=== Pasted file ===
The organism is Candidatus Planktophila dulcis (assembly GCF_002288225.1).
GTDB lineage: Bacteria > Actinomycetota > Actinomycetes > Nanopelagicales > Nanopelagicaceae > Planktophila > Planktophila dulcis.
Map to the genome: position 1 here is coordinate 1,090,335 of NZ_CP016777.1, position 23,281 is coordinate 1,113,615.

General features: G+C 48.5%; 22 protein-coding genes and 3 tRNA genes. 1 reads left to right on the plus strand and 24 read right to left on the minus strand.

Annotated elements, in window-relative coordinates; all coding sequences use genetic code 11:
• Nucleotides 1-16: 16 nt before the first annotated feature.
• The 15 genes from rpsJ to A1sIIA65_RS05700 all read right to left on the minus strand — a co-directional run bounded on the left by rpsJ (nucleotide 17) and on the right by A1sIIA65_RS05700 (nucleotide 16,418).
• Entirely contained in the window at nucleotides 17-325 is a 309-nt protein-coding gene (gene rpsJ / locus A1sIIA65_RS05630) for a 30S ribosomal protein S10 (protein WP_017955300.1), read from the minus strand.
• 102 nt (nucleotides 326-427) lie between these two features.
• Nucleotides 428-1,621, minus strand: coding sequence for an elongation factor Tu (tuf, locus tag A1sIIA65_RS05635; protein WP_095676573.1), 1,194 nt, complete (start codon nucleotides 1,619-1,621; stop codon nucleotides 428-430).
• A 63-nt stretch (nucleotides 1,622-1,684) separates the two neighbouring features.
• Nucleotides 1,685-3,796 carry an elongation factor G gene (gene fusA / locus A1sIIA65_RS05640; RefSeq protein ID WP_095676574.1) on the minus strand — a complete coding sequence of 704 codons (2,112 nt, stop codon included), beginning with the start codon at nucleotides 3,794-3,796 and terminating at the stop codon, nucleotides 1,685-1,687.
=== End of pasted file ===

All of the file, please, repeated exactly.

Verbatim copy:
The organism is Candidatus Planktophila dulcis (assembly GCF_002288225.1).
GTDB lineage: Bacteria > Actinomycetota > Actinomycetes > Nanopelagicales > Nanopelagicaceae > Planktophila > Planktophila dulcis.
Map to the genome: position 1 here is coordinate 1,090,335 of NZ_CP016777.1, position 23,281 is coordinate 1,113,615.

General features: G+C 48.5%; 22 protein-coding genes and 3 tRNA genes. 1 reads left to right on the plus strand and 24 read right to left on the minus strand.

Annotated elements, in window-relative coordinates; all coding sequences use genetic code 11:
• Nucleotides 1-16: 16 nt before the first annotated feature.
• The 15 genes from rpsJ to A1sIIA65_RS05700 all read right to left on the minus strand — a co-directional run bounded on the left by rpsJ (nucleotide 17) and on the right by A1sIIA65_RS05700 (nucleotide 16,418).
• Entirely contained in the window at nucleotides 17-325 is a 309-nt protein-coding gene (gene rpsJ / locus A1sIIA65_RS05630) for a 30S ribosomal protein S10 (protein WP_017955300.1), read from the minus strand.
• 102 nt (nucleotides 326-427) lie between these two features.
• Nucleotides 428-1,621, minus strand: coding sequence for an elongation factor Tu (tuf, locus tag A1sIIA65_RS05635; protein WP_095676573.1), 1,194 nt, complete (start codon nucleotides 1,619-1,621; stop codon nucleotides 428-430).
• A 63-nt stretch (nucleotides 1,622-1,684) separates the two neighbouring features.
• Nucleotides 1,685-3,796 carry an elongation factor G gene (gene fusA / locus A1sIIA65_RS05640; RefSeq protein ID WP_095676574.1) on the minus strand — a complete coding sequence of 704 codons (2,112 nt, stop codon included), beginning with the start codon at nucleotides 3,794-3,796 and terminating at the stop codon, nucleotides 1,685-1,687.